A mother’s plea to Lexington’s Opioid Abatement Commission: Listen to the voices of suffering
by Laverne Zabielski
An opioid addiction disease has taken over Lexington. The Opioid Abatement Commission recently appointed by Mayor Gorton and scheduled to meet this Friday, Sept. 15 has the opportunity to enact solutions. Citizens are suffering. People in Lexington don’t know how to deal with the sudden rise of addicts and homeless roaming our streets, sleeping and camping on public property and often, because of a lack of public toilets, defecating.
Ky House Bill 248 provides no provisions for harm reduction or housing first. They expect complete and total abstinence. Where does the Legislature think those suffering from an opioid addiction disease are to live? The Opioid Abatement Commission has the power to address these issues. I am grateful that the courts have ordered the corporations and individuals who knowingly allowed the proliferation of this destructive drug to pay reparations.
My daughter has been homeless, living on the street for four years. She could be your daughter or sister. If you’ve been around Lexington, you probably saw her dance with Syncopated Inc. at the Singletary Center or in Woodland Park. Now she sleeps there sometimes. She may have served you at Alfalfas restaurant. She made huge oatmeal cookies at Everybody’s Health Food store. She went to Henry Clay High School, played basketball, and studied fiber art at UK.
But life didn’t turn out for her. And it isn’t as if she hasn’t tried. She is probably an expert in chasing down agencies, making phone calls from borrowed phones only to listen to answering machines say they will call you back. How do you call a homeless person back? Sometimes they have phones, sometimes they don’t.
I’ve called agencies. I leave messages. I don’t get a return phone call either. And if it’s a weekend, everything is closed. Once I heard a story on the radio about how people with disabilities and mental illness qualified for a room during a cold winter. She called and all they said was she didn’t qualify.
She and many others need housing first. A room to sleep in, not on the street or in somebody’s shared tent. A place where they can focus and get on a path toward getting off the street. You can’t get your life together when you’re sleeping in a culvert during a rainstorm.
Some say addiction is a disease. Others call it a choice. Maybe it’s a little of both. Providing housing and medical treatment on demand allows those addicted to opioids the help they need to address their disease and make appropriate choices for healing. This cannot be done while living on the street.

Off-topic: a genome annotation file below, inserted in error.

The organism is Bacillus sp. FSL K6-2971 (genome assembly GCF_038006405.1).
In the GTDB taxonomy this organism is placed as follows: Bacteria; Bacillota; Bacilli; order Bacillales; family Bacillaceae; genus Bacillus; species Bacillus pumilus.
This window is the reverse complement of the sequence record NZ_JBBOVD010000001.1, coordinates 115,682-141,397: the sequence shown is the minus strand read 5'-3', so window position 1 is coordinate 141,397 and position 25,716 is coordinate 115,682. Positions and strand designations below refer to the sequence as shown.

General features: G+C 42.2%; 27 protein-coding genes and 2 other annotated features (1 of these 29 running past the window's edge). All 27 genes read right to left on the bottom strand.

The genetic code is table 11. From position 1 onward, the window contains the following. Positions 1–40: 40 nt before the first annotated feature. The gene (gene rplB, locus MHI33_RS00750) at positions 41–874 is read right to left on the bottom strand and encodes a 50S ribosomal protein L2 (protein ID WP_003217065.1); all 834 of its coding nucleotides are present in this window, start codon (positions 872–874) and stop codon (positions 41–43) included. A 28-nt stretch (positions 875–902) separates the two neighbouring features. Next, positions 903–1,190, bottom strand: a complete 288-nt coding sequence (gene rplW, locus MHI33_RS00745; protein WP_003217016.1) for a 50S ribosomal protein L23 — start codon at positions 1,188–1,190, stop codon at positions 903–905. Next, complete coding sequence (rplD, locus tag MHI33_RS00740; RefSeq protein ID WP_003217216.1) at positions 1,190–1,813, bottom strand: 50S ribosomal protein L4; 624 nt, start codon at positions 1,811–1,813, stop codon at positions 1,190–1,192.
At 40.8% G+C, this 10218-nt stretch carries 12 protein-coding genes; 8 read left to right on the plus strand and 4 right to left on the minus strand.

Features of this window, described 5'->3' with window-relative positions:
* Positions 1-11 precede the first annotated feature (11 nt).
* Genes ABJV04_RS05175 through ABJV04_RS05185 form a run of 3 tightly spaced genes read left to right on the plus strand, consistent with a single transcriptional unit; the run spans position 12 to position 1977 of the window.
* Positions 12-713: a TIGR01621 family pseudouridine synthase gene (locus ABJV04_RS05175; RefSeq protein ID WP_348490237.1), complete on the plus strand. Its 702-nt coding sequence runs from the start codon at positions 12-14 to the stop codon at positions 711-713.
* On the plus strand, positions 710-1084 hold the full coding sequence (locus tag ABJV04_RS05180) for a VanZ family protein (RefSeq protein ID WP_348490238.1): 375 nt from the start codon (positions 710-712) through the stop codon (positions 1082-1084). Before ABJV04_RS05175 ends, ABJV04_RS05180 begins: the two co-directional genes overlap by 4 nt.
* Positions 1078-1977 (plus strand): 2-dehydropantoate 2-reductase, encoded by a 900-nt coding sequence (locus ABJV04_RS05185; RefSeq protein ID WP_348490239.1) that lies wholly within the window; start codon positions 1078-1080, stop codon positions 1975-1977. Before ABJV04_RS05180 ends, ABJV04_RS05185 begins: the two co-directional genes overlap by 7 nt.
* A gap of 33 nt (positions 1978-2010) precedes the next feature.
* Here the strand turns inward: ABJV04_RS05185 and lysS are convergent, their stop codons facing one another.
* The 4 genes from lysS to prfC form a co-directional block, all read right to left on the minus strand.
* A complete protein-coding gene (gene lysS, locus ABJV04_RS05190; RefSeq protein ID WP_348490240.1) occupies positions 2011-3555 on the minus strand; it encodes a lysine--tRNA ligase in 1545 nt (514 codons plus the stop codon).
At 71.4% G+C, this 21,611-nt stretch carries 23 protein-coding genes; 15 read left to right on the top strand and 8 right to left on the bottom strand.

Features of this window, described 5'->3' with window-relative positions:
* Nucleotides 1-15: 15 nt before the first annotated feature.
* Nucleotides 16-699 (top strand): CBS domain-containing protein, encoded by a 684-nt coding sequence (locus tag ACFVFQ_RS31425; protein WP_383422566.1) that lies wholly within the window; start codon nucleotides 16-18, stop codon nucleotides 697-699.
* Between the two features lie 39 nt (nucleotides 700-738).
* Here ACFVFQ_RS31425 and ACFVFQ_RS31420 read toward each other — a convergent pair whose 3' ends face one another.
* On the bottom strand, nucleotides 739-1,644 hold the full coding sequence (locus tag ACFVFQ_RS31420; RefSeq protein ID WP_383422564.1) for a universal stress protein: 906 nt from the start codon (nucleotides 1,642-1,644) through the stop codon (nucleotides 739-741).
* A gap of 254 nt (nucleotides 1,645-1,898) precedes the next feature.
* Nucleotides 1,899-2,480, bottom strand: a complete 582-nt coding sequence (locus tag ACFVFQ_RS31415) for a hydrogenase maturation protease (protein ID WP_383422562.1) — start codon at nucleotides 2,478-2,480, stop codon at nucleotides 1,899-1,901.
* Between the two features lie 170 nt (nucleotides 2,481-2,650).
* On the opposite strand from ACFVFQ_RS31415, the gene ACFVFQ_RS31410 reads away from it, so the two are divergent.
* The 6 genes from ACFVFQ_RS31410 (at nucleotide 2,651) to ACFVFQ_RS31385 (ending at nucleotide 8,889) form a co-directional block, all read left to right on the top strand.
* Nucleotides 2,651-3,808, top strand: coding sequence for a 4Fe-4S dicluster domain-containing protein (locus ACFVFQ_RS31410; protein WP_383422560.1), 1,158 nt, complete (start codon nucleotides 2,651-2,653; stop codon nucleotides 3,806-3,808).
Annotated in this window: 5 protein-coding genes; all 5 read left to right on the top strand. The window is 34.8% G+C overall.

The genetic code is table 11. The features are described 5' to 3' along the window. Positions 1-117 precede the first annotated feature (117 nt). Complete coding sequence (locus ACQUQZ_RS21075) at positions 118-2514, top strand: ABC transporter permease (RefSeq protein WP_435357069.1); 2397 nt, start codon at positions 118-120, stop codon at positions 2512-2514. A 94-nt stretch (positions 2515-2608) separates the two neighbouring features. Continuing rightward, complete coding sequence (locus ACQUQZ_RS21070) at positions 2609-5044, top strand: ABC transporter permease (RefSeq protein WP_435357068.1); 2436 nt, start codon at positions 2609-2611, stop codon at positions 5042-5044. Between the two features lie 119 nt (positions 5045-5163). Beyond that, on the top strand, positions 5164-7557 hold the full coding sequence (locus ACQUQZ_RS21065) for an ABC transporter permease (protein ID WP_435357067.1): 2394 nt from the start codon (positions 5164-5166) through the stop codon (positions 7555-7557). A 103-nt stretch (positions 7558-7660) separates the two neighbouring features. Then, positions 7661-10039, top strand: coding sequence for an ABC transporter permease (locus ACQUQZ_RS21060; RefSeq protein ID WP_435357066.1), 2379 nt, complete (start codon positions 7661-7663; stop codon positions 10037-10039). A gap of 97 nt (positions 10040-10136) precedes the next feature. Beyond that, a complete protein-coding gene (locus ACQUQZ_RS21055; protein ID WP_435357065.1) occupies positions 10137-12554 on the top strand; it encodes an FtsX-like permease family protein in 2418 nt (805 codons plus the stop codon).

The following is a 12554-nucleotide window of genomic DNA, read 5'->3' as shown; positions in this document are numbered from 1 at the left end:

Many tell opioid addicts to go to rehab. It’s not that easy. It is very painful to detox from opioids. And if an addict has gone once and not been successful it is even harder to go again, because they know the pain they will confront. Nonetheless many go as many as seven times before a successful detox. Some are never successful and they begin to wonder if there is a difference between the rehabs that Medicare pays for and the rehabs that say Medicare is not in their network.
Some of these private rehab agencies do offer a cash plan of $30K per month. And after detox, the opioids have so altered the brain that prescription maintenance drugs need to be prescribed. Often it takes two years to rewire the brain from the damage that the opioids have caused. Detox and one month of rehab does not solve the problem. Housing, medical care, and education/job training is needed. This is what the reparations from the producers of the opioid drug crisis are supposed to pay for.
My concern is that the commission members will be afraid to draw upon the lived experiences of the addicts and their families as evidence of what is needed. My concern is that those suffering will have to remain on the street while more research is being pursued. Their lives will continue to be at risk. If we expect addicts to handle their disease, then we need to help them facilitate the complicated, maddening bureaucracy they must face in order to get the housing and medical care they need. If they are to be healed, they need to get that housing and that care now.
Laverne Zabielski, a writer and community artist, studied art at the University of Kentucky and received her MFA in Writing at Spalding University in 2004.
This piece originally appeared in the Lexington Herald-Leader. It is republished with permission of the author.
Top photo: Laverne Zabielski, far left, watches a presentation at the Lexington Opioid Abatement Commission’s Special Meeting at Carver School on Friday, September 15. (The Lexington Times)
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